Really?

With the Common Core Standards, we — that means teachers — are bracing for new and improved standardized testing.  An article in the Boston Globe this morning (link here) floats the idea. MCAS may or may not be replaced by a new Common Core test, presumably aligned to the new standards.

If you read the story, take a close look at Paragraph 4. Yes indeed, the vision for the new test is that all students will take the test electronically.  Ponder that for a minute, does anyone else see a problem?

I teach third graders. I know younger people do not have the same adjustment to reading directly from a computer, but developmentally speaking, I just don’t see 8 and 9 year olds being able to focus on a screen, read the test, scroll around, scroll to the question, in a perfect world scroll back to check for accuracy of the answer chosen, click, and repeat ad nauseum. And that’s just a reading based test.  Let’s talk about math.  I’m picturing lots of guessing because using a scrap paper to figure something out accurately will be too much. Eye-hand coordination issues? Tough darts.

So that’s just the developmental/mechanical issue.  I suppose that the expectation might be that teachers practice the mechanics of electronic test taking. So now we should teach taking the test?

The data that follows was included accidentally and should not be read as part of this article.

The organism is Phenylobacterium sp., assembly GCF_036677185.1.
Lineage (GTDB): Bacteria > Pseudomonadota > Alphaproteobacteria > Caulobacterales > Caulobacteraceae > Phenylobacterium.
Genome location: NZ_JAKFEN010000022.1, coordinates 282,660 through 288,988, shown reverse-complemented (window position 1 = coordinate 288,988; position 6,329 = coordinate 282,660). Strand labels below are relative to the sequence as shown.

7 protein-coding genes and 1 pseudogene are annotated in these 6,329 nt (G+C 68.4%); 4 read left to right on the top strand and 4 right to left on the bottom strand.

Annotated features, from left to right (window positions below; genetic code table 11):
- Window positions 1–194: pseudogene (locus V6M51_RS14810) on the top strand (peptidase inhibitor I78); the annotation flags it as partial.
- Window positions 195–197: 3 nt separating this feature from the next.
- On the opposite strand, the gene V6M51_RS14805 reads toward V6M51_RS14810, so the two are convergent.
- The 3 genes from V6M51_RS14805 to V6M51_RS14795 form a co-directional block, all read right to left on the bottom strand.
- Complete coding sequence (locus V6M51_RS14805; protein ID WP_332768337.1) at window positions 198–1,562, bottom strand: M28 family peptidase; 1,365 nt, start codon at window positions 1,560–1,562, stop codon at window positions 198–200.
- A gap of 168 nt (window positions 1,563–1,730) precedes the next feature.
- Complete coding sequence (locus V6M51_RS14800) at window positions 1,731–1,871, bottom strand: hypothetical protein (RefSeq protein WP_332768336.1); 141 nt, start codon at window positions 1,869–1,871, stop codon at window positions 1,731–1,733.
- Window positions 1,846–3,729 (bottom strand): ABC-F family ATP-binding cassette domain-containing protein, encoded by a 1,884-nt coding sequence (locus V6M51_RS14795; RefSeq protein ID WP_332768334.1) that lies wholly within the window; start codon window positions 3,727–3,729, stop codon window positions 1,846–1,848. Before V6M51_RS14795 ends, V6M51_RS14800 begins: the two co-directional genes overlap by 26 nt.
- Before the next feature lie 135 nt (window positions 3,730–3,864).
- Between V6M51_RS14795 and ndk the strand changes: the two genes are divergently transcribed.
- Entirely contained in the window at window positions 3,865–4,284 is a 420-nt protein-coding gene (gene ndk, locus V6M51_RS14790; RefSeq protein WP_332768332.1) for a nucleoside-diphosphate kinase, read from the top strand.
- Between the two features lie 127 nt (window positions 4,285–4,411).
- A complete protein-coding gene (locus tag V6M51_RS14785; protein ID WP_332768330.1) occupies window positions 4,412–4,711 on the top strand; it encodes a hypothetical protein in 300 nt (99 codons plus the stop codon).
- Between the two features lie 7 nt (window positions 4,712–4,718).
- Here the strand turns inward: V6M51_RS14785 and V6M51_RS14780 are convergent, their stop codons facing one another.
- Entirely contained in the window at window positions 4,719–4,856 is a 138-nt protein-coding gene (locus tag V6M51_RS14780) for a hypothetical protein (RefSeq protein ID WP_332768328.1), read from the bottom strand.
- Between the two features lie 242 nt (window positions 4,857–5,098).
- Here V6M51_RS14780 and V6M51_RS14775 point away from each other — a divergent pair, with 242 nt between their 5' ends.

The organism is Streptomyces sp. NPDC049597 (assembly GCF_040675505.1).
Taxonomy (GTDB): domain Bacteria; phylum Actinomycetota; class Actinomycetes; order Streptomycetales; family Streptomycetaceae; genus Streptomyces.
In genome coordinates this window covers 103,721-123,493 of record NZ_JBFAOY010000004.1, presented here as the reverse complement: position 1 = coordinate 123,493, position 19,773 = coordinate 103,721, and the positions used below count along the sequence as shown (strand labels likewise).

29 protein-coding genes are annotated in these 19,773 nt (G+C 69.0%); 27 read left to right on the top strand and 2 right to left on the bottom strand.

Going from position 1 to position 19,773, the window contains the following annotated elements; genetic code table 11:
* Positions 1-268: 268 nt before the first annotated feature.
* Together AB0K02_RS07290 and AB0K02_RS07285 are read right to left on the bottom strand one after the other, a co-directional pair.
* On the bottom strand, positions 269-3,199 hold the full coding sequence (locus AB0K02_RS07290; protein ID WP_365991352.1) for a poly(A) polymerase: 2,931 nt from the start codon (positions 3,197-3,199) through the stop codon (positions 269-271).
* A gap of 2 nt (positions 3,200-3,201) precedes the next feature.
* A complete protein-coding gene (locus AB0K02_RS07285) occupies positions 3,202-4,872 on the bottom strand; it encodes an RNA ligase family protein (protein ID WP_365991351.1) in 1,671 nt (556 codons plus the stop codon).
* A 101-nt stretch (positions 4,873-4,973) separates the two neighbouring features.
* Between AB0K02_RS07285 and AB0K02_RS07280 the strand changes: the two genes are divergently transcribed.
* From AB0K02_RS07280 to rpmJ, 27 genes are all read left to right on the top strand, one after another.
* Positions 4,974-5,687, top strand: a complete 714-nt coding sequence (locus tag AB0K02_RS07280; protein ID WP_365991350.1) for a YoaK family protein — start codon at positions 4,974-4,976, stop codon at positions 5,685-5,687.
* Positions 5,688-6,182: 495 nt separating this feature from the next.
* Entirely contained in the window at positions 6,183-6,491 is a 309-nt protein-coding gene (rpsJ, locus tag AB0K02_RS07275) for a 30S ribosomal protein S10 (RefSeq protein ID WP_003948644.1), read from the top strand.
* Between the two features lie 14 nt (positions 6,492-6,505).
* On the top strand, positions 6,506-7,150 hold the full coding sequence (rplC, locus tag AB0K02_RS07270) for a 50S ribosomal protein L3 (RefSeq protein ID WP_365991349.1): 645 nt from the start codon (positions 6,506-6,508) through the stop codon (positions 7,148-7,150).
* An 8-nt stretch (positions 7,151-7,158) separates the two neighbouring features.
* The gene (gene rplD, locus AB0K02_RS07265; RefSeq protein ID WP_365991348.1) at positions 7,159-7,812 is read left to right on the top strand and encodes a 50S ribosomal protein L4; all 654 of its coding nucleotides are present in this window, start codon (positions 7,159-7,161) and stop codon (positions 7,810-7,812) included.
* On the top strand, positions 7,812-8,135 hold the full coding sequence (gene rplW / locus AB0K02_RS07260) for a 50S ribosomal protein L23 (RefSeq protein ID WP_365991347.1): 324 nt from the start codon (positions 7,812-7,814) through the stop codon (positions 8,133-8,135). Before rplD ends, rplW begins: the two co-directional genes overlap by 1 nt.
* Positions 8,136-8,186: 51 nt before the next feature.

Then there’s logistics.  I have one aging iMac in my classroom, 2 if you count the one I use for personal work and to connect for demonstrations for the larger group. So with a classroom of 24 student – normal for my district – I can accommodate 2 students at a time while the rest of the class does….. what? We have a lab – without an Instructional Technology Specialist this year due to budget cutting. Now one entire classroom of students could take the test at a sitting, but they are right on top of each other. And we have 8 classroom vying for computer time – 4 thirds and 4 fourth grades.

Don’t even begin to think about technology failures.  ALL of the equipment, even the latest and greatest in the lab, is subject to failure: network, electronic, power. I believe there is ONE network guru for the entire system’s multiple elementary schools. So when the system goes, or as happened yesterday, equipment is slowed to the point that a screen refresh takes 60+ seconds, that won’t affect the testing?

Keep reading this article and you’ll probably discover more. The Commissioner of Education also floats the thought that the new Common Core exams could be used to progress monitor student achievement in addition to MCAS.

Maybe the first and second grade teachers won’t mind taking over the third grade curriculum so we can get all this testing accomplished?

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